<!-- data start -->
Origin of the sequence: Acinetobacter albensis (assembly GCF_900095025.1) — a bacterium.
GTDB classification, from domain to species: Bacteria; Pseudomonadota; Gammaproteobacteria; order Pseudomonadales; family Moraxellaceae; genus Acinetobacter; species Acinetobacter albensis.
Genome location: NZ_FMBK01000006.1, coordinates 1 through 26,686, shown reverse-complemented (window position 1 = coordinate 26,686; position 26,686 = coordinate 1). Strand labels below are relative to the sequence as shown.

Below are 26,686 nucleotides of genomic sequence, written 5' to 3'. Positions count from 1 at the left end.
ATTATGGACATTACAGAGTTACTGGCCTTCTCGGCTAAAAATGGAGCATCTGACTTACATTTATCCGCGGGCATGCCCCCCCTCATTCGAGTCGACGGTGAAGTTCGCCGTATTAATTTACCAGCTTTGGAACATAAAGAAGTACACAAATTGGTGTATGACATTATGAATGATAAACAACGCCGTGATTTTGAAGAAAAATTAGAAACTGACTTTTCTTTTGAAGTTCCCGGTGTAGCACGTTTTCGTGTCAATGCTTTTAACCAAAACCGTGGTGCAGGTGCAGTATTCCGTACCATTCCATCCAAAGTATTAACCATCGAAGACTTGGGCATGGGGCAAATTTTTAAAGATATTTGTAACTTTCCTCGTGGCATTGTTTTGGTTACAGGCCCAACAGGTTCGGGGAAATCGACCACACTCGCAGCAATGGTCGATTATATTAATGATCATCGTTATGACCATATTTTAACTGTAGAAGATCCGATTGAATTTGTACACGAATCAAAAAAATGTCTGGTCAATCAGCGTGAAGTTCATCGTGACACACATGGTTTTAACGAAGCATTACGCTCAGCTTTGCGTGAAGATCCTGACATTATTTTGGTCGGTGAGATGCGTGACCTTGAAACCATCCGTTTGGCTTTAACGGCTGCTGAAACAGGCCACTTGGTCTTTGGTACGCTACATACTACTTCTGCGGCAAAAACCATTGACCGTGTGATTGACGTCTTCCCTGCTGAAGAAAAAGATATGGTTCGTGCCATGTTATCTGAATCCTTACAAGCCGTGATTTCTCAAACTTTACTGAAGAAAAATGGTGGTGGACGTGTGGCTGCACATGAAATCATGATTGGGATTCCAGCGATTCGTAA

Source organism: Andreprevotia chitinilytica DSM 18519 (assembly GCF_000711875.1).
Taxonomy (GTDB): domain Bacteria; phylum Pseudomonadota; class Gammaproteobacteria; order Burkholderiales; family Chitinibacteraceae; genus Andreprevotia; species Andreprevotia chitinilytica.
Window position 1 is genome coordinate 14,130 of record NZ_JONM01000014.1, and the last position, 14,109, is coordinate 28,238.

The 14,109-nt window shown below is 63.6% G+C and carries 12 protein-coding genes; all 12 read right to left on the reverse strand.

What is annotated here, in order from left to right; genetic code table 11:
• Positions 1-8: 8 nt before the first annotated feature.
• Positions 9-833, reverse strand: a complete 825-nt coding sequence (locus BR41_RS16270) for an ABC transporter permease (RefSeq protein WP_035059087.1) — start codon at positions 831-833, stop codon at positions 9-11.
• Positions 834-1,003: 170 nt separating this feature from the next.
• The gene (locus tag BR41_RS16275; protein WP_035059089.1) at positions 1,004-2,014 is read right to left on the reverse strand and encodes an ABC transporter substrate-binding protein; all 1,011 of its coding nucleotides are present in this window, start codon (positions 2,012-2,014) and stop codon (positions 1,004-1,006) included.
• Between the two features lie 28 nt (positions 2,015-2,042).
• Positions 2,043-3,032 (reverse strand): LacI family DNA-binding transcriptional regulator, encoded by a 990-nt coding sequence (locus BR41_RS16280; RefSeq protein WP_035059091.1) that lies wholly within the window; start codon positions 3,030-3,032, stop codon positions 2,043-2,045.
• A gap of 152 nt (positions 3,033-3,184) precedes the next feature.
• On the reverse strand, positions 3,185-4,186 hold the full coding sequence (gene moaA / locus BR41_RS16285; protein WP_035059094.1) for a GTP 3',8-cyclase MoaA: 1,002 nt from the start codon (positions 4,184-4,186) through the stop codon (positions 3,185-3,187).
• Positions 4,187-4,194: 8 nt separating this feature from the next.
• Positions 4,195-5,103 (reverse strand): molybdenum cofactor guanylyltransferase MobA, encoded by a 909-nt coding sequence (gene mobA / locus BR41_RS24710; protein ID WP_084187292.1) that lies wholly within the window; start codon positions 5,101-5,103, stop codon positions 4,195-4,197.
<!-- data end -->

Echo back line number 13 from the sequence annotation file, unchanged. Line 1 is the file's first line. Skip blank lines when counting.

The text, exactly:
• Positions 834-1,003: 170 nt separating this feature from the next.